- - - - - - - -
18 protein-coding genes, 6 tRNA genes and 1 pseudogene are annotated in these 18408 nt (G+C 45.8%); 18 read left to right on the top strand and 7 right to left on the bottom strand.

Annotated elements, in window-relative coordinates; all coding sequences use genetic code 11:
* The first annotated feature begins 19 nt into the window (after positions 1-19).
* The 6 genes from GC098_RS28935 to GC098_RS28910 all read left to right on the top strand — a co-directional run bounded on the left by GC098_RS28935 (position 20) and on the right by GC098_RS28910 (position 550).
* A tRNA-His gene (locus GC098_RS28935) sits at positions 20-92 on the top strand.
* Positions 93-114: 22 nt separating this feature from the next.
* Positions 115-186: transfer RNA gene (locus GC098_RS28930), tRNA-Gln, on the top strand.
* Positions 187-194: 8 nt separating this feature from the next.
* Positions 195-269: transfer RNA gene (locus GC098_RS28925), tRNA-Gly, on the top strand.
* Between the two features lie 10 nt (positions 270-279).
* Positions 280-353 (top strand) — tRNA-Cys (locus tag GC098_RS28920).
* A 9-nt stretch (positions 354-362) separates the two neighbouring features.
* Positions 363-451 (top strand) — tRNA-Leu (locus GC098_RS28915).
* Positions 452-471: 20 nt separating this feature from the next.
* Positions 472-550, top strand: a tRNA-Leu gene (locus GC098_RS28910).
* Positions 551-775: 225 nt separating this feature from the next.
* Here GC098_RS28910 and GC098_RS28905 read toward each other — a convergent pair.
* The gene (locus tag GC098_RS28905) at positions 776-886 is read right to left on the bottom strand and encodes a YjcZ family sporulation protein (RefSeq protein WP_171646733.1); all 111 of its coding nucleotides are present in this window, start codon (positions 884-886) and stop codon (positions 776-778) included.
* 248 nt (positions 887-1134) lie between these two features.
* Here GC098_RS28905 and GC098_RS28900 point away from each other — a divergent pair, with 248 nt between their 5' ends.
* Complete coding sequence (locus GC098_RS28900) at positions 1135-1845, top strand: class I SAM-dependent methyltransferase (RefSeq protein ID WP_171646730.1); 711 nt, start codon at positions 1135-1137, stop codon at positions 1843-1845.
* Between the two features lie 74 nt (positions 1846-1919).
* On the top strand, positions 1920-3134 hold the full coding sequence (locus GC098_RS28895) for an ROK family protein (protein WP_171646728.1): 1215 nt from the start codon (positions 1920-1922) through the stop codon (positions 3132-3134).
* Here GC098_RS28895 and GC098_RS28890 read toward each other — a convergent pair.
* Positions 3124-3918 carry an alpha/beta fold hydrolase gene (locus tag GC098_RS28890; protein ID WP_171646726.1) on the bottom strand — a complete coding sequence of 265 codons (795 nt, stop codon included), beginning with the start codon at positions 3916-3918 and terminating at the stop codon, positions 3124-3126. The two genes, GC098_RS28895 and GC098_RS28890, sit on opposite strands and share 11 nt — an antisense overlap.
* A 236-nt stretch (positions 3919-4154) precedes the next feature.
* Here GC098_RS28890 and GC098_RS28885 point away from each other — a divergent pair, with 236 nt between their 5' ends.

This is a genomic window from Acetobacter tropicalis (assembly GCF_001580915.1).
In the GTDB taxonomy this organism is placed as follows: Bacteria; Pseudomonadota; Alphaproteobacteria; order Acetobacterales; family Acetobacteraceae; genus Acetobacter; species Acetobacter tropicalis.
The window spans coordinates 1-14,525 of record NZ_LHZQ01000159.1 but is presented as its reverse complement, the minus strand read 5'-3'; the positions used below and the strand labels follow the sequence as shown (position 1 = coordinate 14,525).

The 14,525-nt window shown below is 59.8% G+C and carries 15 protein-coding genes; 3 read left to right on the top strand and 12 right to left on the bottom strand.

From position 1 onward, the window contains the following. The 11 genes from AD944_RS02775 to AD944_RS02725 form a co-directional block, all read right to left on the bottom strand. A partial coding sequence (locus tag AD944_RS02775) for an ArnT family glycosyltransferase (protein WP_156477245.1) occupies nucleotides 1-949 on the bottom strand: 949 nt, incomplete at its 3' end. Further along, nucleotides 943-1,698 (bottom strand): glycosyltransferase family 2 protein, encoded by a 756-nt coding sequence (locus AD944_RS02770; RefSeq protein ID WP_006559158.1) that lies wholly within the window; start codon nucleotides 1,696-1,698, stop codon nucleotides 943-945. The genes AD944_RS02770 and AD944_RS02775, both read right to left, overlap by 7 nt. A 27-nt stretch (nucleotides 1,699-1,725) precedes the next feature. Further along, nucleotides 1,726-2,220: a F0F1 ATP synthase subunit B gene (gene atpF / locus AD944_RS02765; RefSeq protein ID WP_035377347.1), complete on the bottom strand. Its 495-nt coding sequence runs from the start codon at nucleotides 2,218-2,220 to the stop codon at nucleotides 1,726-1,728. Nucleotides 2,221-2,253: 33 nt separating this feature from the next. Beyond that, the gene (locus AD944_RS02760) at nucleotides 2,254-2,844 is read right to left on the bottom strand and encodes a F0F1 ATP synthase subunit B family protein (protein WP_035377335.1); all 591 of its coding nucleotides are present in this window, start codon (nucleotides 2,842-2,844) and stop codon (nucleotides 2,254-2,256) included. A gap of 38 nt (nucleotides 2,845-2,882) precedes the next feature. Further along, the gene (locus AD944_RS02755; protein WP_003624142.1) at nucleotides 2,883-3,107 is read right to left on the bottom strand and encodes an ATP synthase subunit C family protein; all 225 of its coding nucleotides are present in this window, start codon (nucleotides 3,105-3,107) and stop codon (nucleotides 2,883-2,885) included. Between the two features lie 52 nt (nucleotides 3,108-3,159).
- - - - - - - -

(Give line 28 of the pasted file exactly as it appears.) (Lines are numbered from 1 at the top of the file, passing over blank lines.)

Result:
This is a genomic window from Acetobacter tropicalis (assembly GCF_001580915.1).